Bank introductory bonuses often hold the promise of exciting perks and rewards in exchange for a member’s new business. Here’s what consumers need to know.
What are Introductory Bonuses?
One way that banks make money is by borrowing what a customer deposits and lending it at a higher interest rate to borrowers for a profit. The more money a bank receives from its customers or members, the more money it can earn as a financial institution.
However, the financial landscape is crowded, so many banks offer promotional bonuses, hoping to attract new customers, create long-term relationships, and encourage banking habits that support their business goals as well as offering exclusive rewards to their newest members. These incentives can include cash rewards or other types of financial perks, and they are usually offered for a limited time.
Common Bonus Types
While each bank has its own set of rules and introductory bonus programs, rewards are commonly offered to customers who might:
- Open a new bank account–such as a money market, rewards checking, or savings account.
- Enroll in direct deposit–typically for things like salary or government benefits.
- Sign up for a new credit card–and also get approved by the bank for it.
- Refer friends and family–and sometimes the referred person can receive a bonus, too.
Perks of Banking Bonuses
Both consumers and banks can benefit from banking bonuses. Consumers are given incentives to try new products that may improve their banking experience, and at the same time, banks get to showcase their services to customers who might not have tried them otherwise. Bonuses and perks often include:
- Financial Rewards: lump sum cash incentives, reward points, or cashback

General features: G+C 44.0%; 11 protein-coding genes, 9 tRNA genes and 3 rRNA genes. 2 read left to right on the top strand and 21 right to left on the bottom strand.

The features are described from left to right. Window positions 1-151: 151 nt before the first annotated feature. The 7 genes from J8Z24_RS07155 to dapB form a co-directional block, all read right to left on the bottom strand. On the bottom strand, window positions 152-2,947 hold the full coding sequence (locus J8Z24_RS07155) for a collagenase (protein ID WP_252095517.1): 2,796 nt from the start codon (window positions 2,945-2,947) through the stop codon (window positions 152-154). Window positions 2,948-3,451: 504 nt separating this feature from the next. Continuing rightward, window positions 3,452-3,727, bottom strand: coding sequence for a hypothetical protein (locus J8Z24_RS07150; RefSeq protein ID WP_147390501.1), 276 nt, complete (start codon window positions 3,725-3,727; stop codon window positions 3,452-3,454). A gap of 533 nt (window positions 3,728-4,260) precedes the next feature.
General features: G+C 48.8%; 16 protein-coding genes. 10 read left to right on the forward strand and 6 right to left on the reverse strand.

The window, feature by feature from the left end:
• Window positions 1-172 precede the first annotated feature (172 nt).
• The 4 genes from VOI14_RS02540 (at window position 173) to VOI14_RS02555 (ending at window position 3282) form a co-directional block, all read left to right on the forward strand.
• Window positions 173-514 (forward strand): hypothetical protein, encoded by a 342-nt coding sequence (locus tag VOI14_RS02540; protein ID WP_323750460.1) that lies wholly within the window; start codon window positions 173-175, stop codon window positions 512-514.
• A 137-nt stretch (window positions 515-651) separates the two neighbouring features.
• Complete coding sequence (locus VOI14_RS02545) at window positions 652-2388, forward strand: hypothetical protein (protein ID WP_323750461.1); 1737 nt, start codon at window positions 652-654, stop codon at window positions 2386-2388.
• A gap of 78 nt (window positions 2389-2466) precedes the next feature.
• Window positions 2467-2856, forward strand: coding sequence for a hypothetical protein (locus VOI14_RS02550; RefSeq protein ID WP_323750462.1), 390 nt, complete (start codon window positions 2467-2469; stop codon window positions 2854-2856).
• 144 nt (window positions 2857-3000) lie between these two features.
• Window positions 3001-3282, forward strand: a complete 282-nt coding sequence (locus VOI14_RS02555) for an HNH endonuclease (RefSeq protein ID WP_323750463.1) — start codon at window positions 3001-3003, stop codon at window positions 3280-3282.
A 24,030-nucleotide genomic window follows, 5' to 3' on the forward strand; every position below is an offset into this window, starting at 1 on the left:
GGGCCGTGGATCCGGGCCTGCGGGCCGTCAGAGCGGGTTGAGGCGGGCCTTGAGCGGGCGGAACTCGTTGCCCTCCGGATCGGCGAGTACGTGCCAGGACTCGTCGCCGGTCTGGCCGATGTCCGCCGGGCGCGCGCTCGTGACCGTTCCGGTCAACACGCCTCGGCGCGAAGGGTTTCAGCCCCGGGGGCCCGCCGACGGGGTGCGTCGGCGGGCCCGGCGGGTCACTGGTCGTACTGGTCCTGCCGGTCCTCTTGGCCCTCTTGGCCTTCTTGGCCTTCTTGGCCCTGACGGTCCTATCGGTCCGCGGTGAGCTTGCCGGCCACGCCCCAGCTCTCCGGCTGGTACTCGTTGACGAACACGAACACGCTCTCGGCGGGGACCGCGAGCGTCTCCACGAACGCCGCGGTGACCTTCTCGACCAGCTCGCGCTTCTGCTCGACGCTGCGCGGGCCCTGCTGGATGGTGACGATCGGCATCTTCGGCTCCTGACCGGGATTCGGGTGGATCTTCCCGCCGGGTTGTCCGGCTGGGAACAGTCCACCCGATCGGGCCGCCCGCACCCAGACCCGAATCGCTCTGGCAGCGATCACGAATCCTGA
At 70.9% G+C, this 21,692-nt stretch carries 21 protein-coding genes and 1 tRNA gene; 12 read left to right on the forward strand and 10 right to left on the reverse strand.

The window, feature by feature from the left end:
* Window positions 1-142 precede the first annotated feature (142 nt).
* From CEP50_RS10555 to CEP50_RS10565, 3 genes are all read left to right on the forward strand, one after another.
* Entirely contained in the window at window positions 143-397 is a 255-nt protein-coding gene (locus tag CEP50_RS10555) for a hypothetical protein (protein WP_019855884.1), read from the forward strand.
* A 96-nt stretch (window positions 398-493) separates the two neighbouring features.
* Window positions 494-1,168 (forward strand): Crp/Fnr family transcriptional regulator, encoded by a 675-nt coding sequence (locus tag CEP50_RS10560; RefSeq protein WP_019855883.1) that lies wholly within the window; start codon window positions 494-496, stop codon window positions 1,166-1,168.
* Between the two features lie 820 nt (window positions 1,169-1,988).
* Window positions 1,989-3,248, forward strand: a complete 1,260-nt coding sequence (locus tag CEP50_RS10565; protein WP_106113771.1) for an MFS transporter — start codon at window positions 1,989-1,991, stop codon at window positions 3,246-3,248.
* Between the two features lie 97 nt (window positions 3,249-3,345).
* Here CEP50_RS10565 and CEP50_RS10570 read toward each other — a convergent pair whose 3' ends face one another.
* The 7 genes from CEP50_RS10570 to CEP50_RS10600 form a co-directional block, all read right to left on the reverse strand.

- Account Enhancements: waived fees, higher transaction limits, priority customer support, and access to exclusive financial services
- Competitive Savings: higher interest rates on certain accounts, such as an interest checking account, certificate of deposit (CD), or High Yield Savings Account (HYSA)
- Credit Card Extras: airline miles, hotel points, or cashback on purchases
Rules, Fees, and Other Considerations
While signing up for a banking bonus may seem like a no-brainer, they usually come with specific terms and conditions. A cash incentive may depend on a large deposit or a minimum balance requirement. A specific perk might require enrolling in direct deposit or fulfilling a certain number of transactions. It’s important to check for any monthly maintenance fees, transaction fees, or other applicable charges.
Customers will want to fully understand what is expected of them before opening a new account, and they should ensure that any requirements tied to their banking bonus are sustainable and don’t outweigh the benefit of the bonus itself. It’s also important to know that some banking bonuses could be considered taxable income. For example, a customer who opens a HYSA with an attractive interest rate may have to pay taxes on the interest earned if it reaches a certain threshold. Of course, consulting a tax professional is always a good idea.
With a thorough understanding of the perks and considerations, consumers can make the most of introductory bank bonuses.